Ontario reports 3,535 patients hospitalized with COVID-19 and 607 in ICUs

·3 min read
The Ministry of Health said Friday morning that as of Thursday, there were 3,535 people with COVID-19 in hospitals. That's down from 3,645 the day before and 4,114 at the same time last week. (Evan Mitsui/CBC - image credit)
The Ministry of Health said Friday morning that as of Thursday, there were 3,535 people with COVID-19 in hospitals. That's down from 3,645 the day before and 4,114 at the same time last week. (Evan Mitsui/CBC - image credit)

Ontario reported a drop in hospitalizations of COVID-19 patients on Friday, but a slight increase for patients in intensive care.

The Ministry of Health said Friday morning that as of yesterday, there were 3,535 people with COVID-19 in hospitals. That's down from 3,645 the day before and 4,114 at the same time last week.

About 56 per cent of those patients were admitted for COVID-related illnesses while 44 per cent were already in hospital when they tested positive for the virus, according to the ministry.

There were 607 patients with COVID-19 who required intensive care, up from 599 the day before and 590 the same time last week.

Roughly 82 per cent of the people with COVID-19 in ICUs were admitted for reasons directly related to the virus.

The health ministry also reported another 68 deaths of people with the virus, bringing the official toll to 11,298.

COVID-19 patients in Ontario hospitals and ICUs

More Ontarians with COVID-19 have died this month than in any other month since last January. January 2022 is currently on track to be among the deadliest months of the entire pandemic in the province, with 1,104 deaths confirmed thus far.

Omicron infectivity period doesn't appear shorter: PHO

Meanwhile, a report by Public Health Ontario says the period of infectivity for the Omicron variant of COVID-19 does not appear to be shorter than other forms of the virus, and may be longer in some cases.

The agency says that while there is limited evidence on the infectivity of Omicron, its own modelling data suggests people remain contagious for a similar amount of time.

And it says that, unlike other variants of concern, Omicron does not seem to show a faster viral clearance in vaccinated people compared with unvaccinated ones.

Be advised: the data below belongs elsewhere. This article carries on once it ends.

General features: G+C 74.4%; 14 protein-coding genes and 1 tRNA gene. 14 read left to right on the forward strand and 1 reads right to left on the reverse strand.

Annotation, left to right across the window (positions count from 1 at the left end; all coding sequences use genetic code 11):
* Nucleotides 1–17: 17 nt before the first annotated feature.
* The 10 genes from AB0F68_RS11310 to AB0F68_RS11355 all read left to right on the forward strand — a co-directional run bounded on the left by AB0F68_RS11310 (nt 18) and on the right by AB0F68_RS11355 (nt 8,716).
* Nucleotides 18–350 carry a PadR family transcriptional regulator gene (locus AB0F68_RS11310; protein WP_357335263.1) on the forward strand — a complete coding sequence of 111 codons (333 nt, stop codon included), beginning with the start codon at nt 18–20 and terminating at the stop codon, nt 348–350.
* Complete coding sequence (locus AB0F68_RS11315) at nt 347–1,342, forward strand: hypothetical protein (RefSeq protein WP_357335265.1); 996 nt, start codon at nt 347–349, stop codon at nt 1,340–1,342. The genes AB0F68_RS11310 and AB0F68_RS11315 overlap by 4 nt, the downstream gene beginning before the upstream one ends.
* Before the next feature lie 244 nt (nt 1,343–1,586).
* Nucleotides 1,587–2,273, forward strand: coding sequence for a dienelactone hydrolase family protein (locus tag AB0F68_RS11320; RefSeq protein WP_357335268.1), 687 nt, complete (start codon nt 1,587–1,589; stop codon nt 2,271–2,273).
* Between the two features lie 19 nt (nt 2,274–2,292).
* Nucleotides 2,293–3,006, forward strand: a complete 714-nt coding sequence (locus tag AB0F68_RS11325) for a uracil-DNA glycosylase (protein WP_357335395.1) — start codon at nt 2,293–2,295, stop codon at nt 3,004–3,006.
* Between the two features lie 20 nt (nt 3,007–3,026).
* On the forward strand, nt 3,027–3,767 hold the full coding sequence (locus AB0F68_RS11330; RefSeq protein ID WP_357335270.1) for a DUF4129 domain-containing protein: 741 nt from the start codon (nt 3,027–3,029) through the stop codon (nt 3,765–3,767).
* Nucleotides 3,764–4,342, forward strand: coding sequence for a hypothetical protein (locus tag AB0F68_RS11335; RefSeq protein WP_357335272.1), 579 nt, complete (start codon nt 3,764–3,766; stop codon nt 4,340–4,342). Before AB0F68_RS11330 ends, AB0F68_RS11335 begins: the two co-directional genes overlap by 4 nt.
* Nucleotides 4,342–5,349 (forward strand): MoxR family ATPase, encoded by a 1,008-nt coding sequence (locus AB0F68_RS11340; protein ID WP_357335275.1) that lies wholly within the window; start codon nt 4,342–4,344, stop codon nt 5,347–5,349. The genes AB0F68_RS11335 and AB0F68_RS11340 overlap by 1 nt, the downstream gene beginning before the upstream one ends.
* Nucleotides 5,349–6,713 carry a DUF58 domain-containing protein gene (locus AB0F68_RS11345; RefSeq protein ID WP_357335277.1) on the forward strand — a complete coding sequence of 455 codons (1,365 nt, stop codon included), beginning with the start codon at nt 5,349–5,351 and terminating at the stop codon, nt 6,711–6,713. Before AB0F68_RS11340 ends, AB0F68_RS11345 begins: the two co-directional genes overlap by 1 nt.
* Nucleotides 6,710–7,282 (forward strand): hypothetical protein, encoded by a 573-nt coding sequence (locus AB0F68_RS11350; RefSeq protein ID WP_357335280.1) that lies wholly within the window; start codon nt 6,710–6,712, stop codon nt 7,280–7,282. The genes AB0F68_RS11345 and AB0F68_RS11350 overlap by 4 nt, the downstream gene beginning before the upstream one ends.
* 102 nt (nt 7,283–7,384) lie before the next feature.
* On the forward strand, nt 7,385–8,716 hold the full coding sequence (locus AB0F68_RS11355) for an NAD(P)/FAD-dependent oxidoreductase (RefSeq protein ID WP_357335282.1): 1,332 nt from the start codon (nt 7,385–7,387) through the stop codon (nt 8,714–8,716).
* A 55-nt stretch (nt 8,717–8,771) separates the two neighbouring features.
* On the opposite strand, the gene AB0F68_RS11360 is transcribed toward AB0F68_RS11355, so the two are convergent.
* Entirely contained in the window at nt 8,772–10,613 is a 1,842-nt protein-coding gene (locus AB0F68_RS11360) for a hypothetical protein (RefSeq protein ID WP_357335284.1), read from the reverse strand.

The findings are included in a report on strategies to cohort patients in acute care that was published last week.

They align with comments made earlier this month by Canada's chief medical officer of health, Dr. Theresa Tam, who said the latest evidence does not show the Omicron variant is contagious for less time than previous versions of the virus.

Ontario was one of several provinces to recently reduce the isolation period to five days from 10 days following the onset of symptoms for those who are vaccinated.

Nova Scotia, Prince Edward Island and Newfoundland and Labrador, as well as Yukon and Nunavut, cut the isolation period to seven days for vaccinated people.

Wastewater testing shows downward trend: Jüni

Dr. Peter Jüni, scientific director of Ontario's COVID-19 Science Advisory Table, told CBC Radio's Metro Morning Friday that recent wastewater data continues to show a steady decline in COVID-19 cases.

Jüni said the latest analysis including additional data from more than 30 wastewater treatment plants and pumping stations that came in Thursday shows "careful good news.

"I'm a bit more optimistic since yesterday afternoon," Jüni said. "Looking at a curve in wastewater testing, we're going downward."

However, while COVID-19 hospitalizations have seen a drop in recent days, Jüni said ICU occupancy remains "very high."

When asked about Provincial Medical Officer of Health Dr. Kieran Moore's message at a news conference Thursday about learning to live with the virus, ahead of some restrictions being lifted in the province including the reopening of indoor dining and gyms on Monday, Jüni said that might be Ontarian's only option.

"We don't have much of a choice, long-term," he said. "We need to ride out this wave but we need to do that carefully."

WATCH | Ontario's top doctor says people must learn to live with the virus:

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